ENISA works together with European semiconductor industry on key cybersecurity areas
The uptake of connected devices and services demands baseline requirements for security and privacy and the efficient application of EU standards.
The EU Agency for Network and Information security – ENISA – together with industry recently reached a common position on cybersecurity, that reflects the concerns of industry and provides a set of suggestions for policy makers. The paper focuses on four main areas actively debated at the EU level: standardisation and certification, security processes and services, security requirements and implementation, and the economic dimensions.
The paper identifies key challenges and recommendations identified for the European Commission to:
- define a policy framework for ensuring minimal security requirements for connected devices. The development of European security standards needs to become more efficient and/or adapted to new circumstances related to Internet of Things (IoT). Based on those requirements, a European scheme for certification and the development of an associated trust label should be evaluated.
- ensure that reliable security processes and services are being developed to support industry in implementing security features in their products (e.g. through providing information and training about state-of-the-art security solutions).
- encourage the development of mandatory staged requirements for security and privacy in the IoT, including some minimal requirements. These common principles should be considered in future revisions and new legislative initiatives.
- create a level playing field for cybersecurity and look into incentives similar to the Digital Security Bonus in order to reward the use of good security practices.
ENISA’s Executive Director Udo Helmbrecht said: “Trusted solutions and a common defined level for the security and privacy of connected and smart devices is both recommended and needed, to allow Europe to reap the benefits of soon to become ubiquitous technologies. As such, standardisation and certification have been identified as a priority, to accelerate the level playing field for the entire industry and reflect the trust of citizens, consumers and businesses in the connected environment”.
“Pervasive connectivity over the Internet of Things means that security is becoming an important issue for just about all citizens – whether they be using a computing device, TV or washing machine. The European policy framework is set to define easy-to-use measures that will give industry the guidance it requires and consumers the transparency they need,” said Dr. Stefan Hofschen , Division President Chip Card & Security at Infineon Technologies. “On the product side, security solutions based on certified, hardware security trust anchors are already available today to serve the increasing security requirements.”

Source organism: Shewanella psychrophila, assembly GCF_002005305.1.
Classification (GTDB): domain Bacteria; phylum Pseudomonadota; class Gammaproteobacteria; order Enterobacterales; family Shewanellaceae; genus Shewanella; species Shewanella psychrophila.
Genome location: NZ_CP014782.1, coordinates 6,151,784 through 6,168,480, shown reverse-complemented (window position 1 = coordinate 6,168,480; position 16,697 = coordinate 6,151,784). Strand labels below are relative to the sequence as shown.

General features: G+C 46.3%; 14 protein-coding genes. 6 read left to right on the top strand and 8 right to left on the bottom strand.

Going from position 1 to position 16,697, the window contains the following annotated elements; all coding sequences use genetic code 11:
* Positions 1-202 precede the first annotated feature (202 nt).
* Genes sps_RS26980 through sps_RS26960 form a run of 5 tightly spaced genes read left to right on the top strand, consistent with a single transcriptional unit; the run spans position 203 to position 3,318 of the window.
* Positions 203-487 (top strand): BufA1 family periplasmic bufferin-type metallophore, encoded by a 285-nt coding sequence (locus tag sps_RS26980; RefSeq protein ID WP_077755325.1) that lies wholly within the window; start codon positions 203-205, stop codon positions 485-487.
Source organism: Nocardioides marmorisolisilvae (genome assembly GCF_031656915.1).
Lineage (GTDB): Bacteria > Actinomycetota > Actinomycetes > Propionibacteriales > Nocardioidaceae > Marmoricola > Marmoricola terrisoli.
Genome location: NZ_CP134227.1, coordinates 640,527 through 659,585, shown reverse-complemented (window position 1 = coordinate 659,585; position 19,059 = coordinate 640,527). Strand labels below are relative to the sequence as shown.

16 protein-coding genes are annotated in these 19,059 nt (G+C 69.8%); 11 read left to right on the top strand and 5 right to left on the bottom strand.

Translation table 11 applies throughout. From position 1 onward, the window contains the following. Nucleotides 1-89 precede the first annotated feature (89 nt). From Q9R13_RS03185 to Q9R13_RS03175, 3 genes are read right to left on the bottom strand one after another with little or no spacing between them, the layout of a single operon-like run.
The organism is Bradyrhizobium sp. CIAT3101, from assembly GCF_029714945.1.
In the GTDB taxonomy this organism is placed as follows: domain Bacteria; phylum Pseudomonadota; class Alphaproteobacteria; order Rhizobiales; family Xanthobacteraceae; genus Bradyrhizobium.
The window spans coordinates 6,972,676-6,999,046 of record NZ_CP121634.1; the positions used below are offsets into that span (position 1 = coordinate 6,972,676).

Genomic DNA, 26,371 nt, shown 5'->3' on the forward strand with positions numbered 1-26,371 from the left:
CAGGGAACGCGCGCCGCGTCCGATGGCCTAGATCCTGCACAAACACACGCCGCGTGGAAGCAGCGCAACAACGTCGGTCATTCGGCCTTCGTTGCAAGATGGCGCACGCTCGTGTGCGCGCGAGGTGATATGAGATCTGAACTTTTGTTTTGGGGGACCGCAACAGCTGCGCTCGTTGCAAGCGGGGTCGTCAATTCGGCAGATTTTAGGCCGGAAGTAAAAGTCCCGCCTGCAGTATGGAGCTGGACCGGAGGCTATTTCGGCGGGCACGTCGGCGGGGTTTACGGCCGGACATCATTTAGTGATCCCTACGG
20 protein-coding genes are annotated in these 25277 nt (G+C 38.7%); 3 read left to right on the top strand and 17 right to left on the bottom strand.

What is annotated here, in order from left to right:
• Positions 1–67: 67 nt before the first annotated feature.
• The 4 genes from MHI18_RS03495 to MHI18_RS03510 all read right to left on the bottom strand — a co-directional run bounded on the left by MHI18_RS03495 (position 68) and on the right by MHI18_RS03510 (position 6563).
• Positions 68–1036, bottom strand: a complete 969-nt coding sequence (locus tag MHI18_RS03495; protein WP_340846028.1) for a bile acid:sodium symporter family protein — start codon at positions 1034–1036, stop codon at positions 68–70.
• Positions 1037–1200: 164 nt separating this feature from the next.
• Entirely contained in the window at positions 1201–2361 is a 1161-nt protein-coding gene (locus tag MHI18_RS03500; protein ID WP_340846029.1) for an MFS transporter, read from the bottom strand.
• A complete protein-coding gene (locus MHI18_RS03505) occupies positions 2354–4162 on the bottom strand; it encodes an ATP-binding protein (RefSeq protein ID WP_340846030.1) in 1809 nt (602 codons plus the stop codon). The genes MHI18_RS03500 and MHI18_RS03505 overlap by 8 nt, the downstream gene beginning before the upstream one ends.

“The growth in IoT and connected devices creates a tremendous amount of opportunity for businesses and consumers. How the industry comes together, agrees on common principles to address complex concerns like security, can break down the barriers of adoption and is key to fostering this market,” said Rüdiger Stroh, Executive Vice President & General Manager of Security and Connectivity at NXP® Semiconductors. “Security and privacy by design, a proven approach that grew business streams for mobile phones, cars and wearable manufacturers, help build trust between businesses and consumers. Our vision is to help grow the IoT market and bring this quality of security to other IoT applications.”
“This initiative will increase the much-needed awareness for security in IoT devices and organize a collective effort to establish important standards to help deliver it, which will ultimately bring big benefits to consumers and businesses,” said Marie-France Florentin Group Vice President & General Manager of Secure Microcontroller Division at STMicroelectronics. “With its long history and valuable expertise in embedded security, ST is in a strong position to make vital contributions to this key framework.”
The common position was developed by Infineon, NXP, and STMicroelectronics, supported by ENISA. The Agency aims at working further with industry and seeks the support of more actors in the semi-conductor and chip-product manufacturer field, application and service providers.
Furthermore, ENISA is working alongside the Commission and cooperates with the recently formed cPPP ( contractual Public-Private Partnership ) in order to define a roadmap on NIS Certification, and looks forward to supporting the Commission in the NIS Certification policy area.
Position paper available here.